Lucheryl Hampton loves her job! The Indianapolis hair stylist discovered her passion at an early age. ”At five or six years old, I knew I wanted to become a hair stylist,” she says. After thirty years in a career that has included salon ownership and mentoring others, Hampton still feels energized creating and interacting with her clients.
Boomers like Hampton are reinventing the idea of retirement by performing work they love, and they envision doing well into the future. It is an important trend because workers now in their fifties may be required to work longer than previous generations. Recently the Business Round table, an influential group of U.S. executives, proposed that the minimum age to qualify for Medicare and Social Security should be increased to seventy. Their proposal would not affect people born in 1958 or earlier. Social Security currently provides full retirement benefits to those born in 1960 or later at age sixty-seven.
In the 2010 AARP study, ”Approaching 65: A Survey of Baby Boomers Turning 65 Years Old”, workers had second thoughts about the idea of early retirement. Many of the respondents realized that past generations had nearly 100 percent of their income replaced with Social Security and defined benefit pension plans. The high out-of-pocket costs of health care, decline of corporate pension benefits, and the impact of global economic worries may result in employees working – at least parttime – longer than they ever expected.
Boomers will need to know how to reignite their zest for work to manage a longer career. These three steps will help workers reconnect with their passion when their resolve is waning and they need a career boost.
People want to be around others who uplift them and make them feel better. It is as important at work as it is personally. In a University of Michigan study, researchers found optimistic individuals are more likely to live a healthier and longer life. Socially, the researchers reported, optimists have more frequent and higher quality social contacts as well as more social support. In her work Hampton says, “I don’t view my customers as clients. I develop relationships with them and they become friends that I look forward to seeing and they look forward to seeing me.”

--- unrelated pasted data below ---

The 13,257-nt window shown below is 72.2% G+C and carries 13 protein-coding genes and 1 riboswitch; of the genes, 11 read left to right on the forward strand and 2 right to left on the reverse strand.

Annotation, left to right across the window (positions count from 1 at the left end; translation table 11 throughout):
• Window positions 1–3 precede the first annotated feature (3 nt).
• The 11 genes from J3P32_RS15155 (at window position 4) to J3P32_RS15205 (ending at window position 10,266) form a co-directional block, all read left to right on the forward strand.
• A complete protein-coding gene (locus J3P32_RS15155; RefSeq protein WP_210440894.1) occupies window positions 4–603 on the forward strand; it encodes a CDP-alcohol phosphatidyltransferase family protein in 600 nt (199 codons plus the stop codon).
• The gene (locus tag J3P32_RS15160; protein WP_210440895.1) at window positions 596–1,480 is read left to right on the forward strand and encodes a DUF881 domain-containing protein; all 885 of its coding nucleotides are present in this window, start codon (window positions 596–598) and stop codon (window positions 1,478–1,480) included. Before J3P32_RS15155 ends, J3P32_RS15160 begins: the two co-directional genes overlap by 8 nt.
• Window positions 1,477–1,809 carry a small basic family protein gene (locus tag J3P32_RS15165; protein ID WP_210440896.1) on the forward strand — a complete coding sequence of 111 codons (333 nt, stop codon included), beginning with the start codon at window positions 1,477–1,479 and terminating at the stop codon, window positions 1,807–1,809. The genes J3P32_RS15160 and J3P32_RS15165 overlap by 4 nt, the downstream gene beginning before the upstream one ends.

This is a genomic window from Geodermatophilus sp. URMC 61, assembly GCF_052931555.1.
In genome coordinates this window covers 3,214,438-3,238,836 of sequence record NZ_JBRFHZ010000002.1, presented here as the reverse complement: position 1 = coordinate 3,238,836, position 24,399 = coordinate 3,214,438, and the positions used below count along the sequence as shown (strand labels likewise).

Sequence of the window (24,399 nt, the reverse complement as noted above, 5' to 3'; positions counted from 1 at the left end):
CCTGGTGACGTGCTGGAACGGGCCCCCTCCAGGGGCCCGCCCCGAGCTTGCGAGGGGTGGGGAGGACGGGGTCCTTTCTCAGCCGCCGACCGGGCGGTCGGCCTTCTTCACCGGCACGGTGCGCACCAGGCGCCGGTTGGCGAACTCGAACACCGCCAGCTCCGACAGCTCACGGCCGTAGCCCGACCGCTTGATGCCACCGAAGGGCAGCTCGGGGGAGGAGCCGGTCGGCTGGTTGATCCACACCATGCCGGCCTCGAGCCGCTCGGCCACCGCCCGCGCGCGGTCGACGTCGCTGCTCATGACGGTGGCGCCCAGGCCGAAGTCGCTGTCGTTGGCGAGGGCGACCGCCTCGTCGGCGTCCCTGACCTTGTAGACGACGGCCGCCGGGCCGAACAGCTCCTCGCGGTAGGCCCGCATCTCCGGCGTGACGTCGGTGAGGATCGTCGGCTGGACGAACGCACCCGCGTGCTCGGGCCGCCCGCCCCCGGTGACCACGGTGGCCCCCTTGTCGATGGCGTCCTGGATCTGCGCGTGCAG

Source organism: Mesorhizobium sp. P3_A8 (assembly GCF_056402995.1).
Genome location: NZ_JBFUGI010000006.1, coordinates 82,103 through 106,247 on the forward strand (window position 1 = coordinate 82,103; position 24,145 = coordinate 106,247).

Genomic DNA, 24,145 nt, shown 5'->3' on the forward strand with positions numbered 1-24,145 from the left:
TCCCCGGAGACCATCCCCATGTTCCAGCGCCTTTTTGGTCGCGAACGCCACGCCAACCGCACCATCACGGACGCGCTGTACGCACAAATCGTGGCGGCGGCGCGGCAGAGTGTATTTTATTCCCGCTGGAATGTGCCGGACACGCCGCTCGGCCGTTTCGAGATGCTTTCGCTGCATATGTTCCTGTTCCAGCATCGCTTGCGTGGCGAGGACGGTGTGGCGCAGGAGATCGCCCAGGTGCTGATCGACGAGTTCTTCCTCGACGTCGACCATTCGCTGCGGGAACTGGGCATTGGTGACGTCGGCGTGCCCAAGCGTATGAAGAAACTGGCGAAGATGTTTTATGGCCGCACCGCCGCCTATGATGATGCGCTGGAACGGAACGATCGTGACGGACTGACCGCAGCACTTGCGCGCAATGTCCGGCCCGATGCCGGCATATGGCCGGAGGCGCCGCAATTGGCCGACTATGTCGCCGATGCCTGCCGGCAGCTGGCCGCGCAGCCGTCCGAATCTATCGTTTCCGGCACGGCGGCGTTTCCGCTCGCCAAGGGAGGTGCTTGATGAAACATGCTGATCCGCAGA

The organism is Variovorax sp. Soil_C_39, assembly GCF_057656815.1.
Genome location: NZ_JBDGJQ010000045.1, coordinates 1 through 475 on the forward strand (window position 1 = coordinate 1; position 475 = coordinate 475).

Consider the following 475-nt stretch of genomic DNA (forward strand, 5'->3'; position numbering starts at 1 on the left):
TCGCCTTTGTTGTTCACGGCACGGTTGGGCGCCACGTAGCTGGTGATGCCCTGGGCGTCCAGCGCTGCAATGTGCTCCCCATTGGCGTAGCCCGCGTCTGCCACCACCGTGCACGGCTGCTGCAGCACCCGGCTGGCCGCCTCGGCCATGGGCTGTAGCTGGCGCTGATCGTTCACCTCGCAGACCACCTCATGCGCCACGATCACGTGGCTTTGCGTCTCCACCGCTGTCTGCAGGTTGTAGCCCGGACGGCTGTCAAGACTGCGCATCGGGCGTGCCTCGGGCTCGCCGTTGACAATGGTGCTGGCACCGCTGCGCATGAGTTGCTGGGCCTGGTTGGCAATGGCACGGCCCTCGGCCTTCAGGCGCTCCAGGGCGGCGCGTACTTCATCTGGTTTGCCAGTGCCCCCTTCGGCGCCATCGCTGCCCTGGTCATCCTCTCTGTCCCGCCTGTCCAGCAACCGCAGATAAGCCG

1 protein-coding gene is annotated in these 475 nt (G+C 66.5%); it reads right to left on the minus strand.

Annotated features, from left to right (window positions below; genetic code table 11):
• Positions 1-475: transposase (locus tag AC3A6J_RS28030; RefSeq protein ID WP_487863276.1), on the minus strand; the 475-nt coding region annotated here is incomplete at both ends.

There are many benefits to keeping the mind and body engaged by actively pursuing knowledge and experience. Whether a person learns a new skill for their job or personal enjoyment, the benefits are numerous. Learning something new increases self-confidence, creates a feeling of accomplishment, and provides an opportunity to meet others. ”As a hair stylist, I am expected to keep up with trends and innovations. I enjoy learning new things and you have to constantly keep your skills updated,” says Hampton. She credits continuous learning as one of the reasons she enjoys her job now as much as she did thirty years ago.
While Hampton acknowledges her schedule includes long days, she tries to incorporate healthy habits. “My body may get tired, but I will never get tired of doing hair,” she says. Adequate sleep, a healthy diet and exercise may not appear to have a connection with finding passion at work, but it is difficult to be creative or enjoy a task if a person is depleted.